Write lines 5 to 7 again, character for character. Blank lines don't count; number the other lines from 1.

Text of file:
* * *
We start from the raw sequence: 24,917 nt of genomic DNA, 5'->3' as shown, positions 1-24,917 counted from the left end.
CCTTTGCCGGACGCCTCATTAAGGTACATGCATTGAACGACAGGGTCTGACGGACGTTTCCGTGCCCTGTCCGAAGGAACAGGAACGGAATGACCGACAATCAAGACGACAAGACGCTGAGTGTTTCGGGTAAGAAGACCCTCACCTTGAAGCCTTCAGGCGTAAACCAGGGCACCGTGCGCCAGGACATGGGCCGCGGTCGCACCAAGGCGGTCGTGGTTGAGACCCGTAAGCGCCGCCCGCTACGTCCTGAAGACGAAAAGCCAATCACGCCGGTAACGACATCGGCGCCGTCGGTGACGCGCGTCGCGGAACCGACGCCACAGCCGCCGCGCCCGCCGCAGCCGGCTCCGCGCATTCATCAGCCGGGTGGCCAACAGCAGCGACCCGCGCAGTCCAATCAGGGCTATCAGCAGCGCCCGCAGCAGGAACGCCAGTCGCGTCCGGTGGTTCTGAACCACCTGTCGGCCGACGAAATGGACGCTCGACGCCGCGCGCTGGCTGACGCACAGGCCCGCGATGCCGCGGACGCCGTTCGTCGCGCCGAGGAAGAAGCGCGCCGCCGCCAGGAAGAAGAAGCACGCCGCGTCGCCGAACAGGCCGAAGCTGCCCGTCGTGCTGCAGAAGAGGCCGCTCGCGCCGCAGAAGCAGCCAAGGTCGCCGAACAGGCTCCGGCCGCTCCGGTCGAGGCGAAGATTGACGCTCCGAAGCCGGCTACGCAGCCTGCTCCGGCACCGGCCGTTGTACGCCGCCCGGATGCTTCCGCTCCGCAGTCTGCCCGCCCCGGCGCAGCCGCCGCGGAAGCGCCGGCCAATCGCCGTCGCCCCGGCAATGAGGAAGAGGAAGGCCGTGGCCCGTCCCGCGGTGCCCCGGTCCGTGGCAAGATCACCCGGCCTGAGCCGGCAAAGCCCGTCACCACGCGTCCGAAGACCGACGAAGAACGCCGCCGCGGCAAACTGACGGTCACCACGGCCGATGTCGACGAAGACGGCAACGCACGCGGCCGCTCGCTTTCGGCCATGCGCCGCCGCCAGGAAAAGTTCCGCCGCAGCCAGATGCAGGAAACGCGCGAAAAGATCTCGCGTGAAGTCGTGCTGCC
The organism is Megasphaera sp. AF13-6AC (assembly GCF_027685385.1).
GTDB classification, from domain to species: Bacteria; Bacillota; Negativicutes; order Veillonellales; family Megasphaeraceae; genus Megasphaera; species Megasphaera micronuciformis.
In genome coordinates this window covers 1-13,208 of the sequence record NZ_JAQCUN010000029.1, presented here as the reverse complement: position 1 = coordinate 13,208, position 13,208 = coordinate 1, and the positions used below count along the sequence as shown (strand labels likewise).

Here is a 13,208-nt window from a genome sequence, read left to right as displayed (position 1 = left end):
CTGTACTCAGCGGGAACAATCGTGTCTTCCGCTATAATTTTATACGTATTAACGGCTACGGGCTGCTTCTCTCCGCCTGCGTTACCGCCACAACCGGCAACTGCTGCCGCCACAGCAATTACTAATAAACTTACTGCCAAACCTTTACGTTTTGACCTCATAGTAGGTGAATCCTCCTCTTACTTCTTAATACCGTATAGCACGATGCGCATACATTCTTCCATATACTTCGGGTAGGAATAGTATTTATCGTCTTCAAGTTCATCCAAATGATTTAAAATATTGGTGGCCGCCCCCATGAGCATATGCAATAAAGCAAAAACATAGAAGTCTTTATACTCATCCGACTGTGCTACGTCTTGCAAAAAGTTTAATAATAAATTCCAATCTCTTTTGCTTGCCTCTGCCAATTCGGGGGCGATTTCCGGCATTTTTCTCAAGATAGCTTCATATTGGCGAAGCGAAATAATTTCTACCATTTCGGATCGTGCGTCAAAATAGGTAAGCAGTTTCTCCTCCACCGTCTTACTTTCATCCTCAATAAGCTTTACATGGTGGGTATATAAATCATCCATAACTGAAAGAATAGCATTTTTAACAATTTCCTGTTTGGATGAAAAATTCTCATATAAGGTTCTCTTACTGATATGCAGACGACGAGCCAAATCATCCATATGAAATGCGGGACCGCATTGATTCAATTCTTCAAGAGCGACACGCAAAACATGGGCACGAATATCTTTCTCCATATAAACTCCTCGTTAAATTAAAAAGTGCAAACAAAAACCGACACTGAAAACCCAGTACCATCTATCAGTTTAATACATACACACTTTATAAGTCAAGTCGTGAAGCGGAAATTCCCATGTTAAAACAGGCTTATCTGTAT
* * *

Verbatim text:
In genome coordinates this window covers 1-13,208 of the sequence record NZ_JAQCUN010000029.1, presented here as the reverse complement: position 1 = coordinate 13,208, position 13,208 = coordinate 1, and the positions used below count along the sequence as shown (strand labels likewise).

Here is a 13,208-nt window from a genome sequence, read left to right as displayed (position 1 = left end):
CTGTACTCAGCGGGAACAATCGTGTCTTCCGCTATAATTTTATACGTATTAACGGCTACGGGCTGCTTCTCTCCGCCTGCGTTACCGCCACAACCGGCAACTGCTGCCGCCACAGCAATTACTAATAAACTTACTGCCAAACCTTTACGTTTTGACCTCATAGTAGGTGAATCCTCCTCTTACTTCTTAATACCGTATAGCACGATGCGCATACATTCTTCCATATACTTCGGGTAGGAATAGTATTTATCGTCTTCAAGTTCATCCAAATGATTTAAAATATTGGTGGCCGCCCCCATGAGCATATGCAATAAAGCAAAAACATAGAAGTCTTTATACTCATCCGACTGTGCTACGTCTTGCAAAAAGTTTAATAATAAATTCCAATCTCTTTTGCTTGCCTCTGCCAATTCGGGGGCGATTTCCGGCATTTTTCTCAAGATAGCTTCATATTGGCGAAGCGAAATAATTTCTACCATTTCGGATCGTGCGTCAAAATAGGTAAGCAGTTTCTCCTCCACCGTCTTACTTTCATCCTCAATAAGCTTTACATGGTGGGTATATAAATCATCCATAACTGAAAGAATAGCATTTTTAACAATTTCCTGTTTGGATGAAAAATTCTCATATAAGGTTCTCTTACTGATATGCAGACGACGAGCCAAATCATCCATATGAAATGCGGGACCGCATTGATTCAATTCTTCAAGAGCGACACGCAAAACATGGGCACGAATATCTTTCTCCATATAAACTCCTCGTTAAATTAAAAAGTGCAAACAAAAACCGACACTGAAAACCCAGTACCATCTATCAGTTTAATACATACACACTTTATAAGTCAAGTCGTGAAGCGGAAATTCCCATGTTAAAACAGGCTTATCTGTAT